DEAR DR. ROACH: I would like to comment on your column regarding blood-pressure differences between the arms.
A difference of greater than 10 mmHg between the two arms in systolic pressure is considered abnormal. We see patients not uncommonly in consultation for this reason alone, perhaps as many as one a month. Almost always, the reason for the difference is blockage of the subclavian artery. The wrist pulse on the side with lower blood pressure may be normal, diminished or absent in those patients.
From 30 years of observation, I have noticed that patients with BP differences between the arms are nearly always female smokers (or former smokers), and the left subclavian is much more likely to be affected (have a lower blood pressure) than the right. Why this sex difference should be and why the left side should predominate is not understood and, to my knowledge, has not been described in print. Additionally, the presentation is usually in a non-obese woman in her 40s or 50s who is still smoking.
The significance of the finding is that it is a red flag waving for tobacco cessation and is a marker that that person’s arteries have already been significantly altered by the habit. Fortunately, the incidence of arm symptoms associated with the lower BP on that side is quite low — perhaps 1 in 10 have any symptoms. It is important, of course, for such patients to be aware of the difference between the arms only to remember which arm (the higher arm systolic number) has the correct measurement (most often, but not always, the right). — Jerry Svoboda, MD, FACS
ANSWER: I thank Dr. Svoboda for his expertise and will add difference in arm blood pressures to my (already very long list) of reasons to quit smoking immediately.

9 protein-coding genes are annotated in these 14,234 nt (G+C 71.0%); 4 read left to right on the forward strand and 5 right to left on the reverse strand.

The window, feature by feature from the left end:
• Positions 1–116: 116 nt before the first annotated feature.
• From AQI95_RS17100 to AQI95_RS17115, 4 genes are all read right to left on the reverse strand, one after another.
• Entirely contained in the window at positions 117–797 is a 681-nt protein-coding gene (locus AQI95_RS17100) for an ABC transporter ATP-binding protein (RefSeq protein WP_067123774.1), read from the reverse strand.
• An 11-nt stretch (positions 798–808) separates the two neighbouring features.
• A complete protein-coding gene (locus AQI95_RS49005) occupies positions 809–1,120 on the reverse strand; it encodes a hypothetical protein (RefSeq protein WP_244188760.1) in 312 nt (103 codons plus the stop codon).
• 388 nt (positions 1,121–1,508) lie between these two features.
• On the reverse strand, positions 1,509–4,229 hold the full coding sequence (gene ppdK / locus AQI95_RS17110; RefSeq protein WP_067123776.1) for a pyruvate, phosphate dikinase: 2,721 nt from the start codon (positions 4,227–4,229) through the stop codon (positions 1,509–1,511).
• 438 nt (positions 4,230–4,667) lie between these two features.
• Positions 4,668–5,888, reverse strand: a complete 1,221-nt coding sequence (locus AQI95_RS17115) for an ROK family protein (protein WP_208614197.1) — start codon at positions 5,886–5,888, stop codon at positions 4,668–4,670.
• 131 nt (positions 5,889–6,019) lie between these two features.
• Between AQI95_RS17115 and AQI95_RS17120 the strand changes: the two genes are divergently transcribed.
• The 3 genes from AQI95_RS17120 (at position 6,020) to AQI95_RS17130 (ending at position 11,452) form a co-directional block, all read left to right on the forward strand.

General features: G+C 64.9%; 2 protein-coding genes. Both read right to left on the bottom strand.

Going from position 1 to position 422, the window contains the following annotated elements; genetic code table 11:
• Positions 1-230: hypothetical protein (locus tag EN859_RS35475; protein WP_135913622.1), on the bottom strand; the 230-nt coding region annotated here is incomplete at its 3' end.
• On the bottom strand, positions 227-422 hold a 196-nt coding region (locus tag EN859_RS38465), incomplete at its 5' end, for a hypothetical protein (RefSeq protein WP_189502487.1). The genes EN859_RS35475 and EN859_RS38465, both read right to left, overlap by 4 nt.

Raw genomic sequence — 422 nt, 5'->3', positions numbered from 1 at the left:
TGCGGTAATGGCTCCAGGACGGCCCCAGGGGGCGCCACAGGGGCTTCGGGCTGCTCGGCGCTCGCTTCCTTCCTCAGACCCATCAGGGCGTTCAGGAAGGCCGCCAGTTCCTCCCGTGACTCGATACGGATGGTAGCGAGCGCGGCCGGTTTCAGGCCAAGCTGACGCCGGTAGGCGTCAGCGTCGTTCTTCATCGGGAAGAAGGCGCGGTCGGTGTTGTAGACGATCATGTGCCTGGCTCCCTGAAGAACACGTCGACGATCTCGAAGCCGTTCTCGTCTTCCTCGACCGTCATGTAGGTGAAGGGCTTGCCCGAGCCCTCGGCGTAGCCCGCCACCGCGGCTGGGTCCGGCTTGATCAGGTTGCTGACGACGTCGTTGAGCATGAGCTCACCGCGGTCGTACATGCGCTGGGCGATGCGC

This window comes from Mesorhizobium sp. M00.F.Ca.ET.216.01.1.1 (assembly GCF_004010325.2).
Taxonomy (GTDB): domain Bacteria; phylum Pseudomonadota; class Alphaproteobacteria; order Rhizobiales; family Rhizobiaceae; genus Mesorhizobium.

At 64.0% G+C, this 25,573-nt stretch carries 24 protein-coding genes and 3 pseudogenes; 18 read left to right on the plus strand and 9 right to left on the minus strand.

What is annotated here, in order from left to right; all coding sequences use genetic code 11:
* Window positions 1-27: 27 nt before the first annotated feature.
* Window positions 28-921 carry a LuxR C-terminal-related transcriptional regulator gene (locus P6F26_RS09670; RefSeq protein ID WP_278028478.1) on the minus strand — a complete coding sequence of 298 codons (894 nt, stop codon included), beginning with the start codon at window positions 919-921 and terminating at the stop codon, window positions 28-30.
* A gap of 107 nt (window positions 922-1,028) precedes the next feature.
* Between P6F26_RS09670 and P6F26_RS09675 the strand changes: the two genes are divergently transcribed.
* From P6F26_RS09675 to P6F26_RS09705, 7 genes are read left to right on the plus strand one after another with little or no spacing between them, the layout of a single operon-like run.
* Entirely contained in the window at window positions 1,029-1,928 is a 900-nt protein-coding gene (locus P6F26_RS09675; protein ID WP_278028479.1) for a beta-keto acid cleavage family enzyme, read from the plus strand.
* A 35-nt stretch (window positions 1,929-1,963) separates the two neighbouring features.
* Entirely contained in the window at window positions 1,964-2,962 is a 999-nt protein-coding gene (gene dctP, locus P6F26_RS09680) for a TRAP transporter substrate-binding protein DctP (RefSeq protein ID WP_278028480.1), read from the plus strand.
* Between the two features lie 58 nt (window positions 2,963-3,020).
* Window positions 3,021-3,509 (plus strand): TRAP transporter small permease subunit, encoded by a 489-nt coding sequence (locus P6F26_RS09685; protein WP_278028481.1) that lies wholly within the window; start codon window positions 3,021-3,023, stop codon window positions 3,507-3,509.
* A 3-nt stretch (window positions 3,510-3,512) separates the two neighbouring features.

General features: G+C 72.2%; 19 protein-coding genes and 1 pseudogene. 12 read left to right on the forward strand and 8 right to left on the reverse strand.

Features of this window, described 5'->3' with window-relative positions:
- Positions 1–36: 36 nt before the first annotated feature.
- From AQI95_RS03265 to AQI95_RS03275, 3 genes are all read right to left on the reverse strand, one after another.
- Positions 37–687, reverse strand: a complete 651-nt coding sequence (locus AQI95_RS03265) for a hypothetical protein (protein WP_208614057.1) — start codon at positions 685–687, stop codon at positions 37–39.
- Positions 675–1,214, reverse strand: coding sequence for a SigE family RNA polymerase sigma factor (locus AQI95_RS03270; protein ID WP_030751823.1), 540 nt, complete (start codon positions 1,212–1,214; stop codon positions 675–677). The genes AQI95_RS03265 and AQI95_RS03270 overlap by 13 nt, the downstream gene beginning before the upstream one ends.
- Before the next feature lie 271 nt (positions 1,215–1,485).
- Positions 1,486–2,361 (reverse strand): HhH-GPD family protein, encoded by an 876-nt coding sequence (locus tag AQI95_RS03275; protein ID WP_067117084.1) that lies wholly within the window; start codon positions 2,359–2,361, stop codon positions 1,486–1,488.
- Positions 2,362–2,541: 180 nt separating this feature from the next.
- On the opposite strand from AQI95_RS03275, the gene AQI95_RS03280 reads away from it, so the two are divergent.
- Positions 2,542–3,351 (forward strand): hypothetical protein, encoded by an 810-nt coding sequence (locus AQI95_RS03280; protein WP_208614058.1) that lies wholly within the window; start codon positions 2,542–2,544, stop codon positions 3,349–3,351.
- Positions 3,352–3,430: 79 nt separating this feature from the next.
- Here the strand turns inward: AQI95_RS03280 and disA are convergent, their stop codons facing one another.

DEAR DR. ROACH: I’ve heard many medical providers say that they believe they get more accurate blood pressure readings from the old-fashioned manual method, rather than the automatic cuff machines. I wonder how true this can be, though, since the former is subject to human hearing ability. My excellent hearing lets me pick up on beats far beyond what someone who has average hearing can detect, so it stands to reason that there would be a difference in the reading. — C.B.
ANSWER: The very best machines are accurate at measuring blood pressure; however, a trained clinician remains the standard for blood pressure measurement. Fortunately, good, but not necessarily outstanding, hearing is required for accurate blood pressure measurement. Proper placement and inflation of the cuff, the correct slow deflation rate and, importantly, measuring both arms are as significant as good hearing. I was taught to take an average of three measurements.
Excellent hearing helps the clinician pick up on subtle heart murmurs and other noises, normal and abnormal, that the heart makes. If you decide to become a physician, consider cardiology. We physicians should take great care to protect our ears; sadly, some of us listened to music that was too loud at some points in our lives.
Dr. Roach regrets that he is unable to answer individual letters, but will incorporate them in the column whenever possible. Readers may email questions to ToYourGoodHealth@ med.cornell.edu. To view and order health pamphlets, visit www.rbmamall.com, or write to Good Health, 628 Virginia Drive, Orlando, FL 32803.
©2016 North America Synd.